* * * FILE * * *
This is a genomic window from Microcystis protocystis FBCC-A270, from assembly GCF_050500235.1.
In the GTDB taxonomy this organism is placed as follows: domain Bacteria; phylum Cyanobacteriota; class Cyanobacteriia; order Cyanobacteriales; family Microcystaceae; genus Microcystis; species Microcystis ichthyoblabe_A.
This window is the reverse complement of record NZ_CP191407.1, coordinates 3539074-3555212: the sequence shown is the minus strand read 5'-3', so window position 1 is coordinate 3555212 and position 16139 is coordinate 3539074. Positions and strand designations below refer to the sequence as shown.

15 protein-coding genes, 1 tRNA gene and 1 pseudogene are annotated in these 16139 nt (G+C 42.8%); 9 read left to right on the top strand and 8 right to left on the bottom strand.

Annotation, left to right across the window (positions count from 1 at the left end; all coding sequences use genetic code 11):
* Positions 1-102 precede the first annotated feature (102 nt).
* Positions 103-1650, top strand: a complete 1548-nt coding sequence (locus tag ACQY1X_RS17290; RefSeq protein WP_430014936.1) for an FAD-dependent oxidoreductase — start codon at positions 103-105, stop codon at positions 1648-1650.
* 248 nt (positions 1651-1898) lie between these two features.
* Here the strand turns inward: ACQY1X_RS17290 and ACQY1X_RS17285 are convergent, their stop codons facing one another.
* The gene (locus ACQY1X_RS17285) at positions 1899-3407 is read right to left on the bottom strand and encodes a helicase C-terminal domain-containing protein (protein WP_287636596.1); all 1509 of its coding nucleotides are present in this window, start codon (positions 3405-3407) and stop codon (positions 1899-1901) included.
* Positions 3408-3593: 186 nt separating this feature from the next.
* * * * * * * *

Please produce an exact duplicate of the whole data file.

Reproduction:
This is a genomic window from Microcystis protocystis FBCC-A270, from assembly GCF_050500235.1.
In the GTDB taxonomy this organism is placed as follows: domain Bacteria; phylum Cyanobacteriota; class Cyanobacteriia; order Cyanobacteriales; family Microcystaceae; genus Microcystis; species Microcystis ichthyoblabe_A.
This window is the reverse complement of record NZ_CP191407.1, coordinates 3539074-3555212: the sequence shown is the minus strand read 5'-3', so window position 1 is coordinate 3555212 and position 16139 is coordinate 3539074. Positions and strand designations below refer to the sequence as shown.

15 protein-coding genes, 1 tRNA gene and 1 pseudogene are annotated in these 16139 nt (G+C 42.8%); 9 read left to right on the top strand and 8 right to left on the bottom strand.

Annotation, left to right across the window (positions count from 1 at the left end; all coding sequences use genetic code 11):
* Positions 1-102 precede the first annotated feature (102 nt).
* Positions 103-1650, top strand: a complete 1548-nt coding sequence (locus tag ACQY1X_RS17290; RefSeq protein WP_430014936.1) for an FAD-dependent oxidoreductase — start codon at positions 103-105, stop codon at positions 1648-1650.
* 248 nt (positions 1651-1898) lie between these two features.
* Here the strand turns inward: ACQY1X_RS17290 and ACQY1X_RS17285 are convergent, their stop codons facing one another.
* The gene (locus ACQY1X_RS17285) at positions 1899-3407 is read right to left on the bottom strand and encodes a helicase C-terminal domain-containing protein (protein WP_287636596.1); all 1509 of its coding nucleotides are present in this window, start codon (positions 3405-3407) and stop codon (positions 1899-1901) included.
* Positions 3408-3593: 186 nt separating this feature from the next.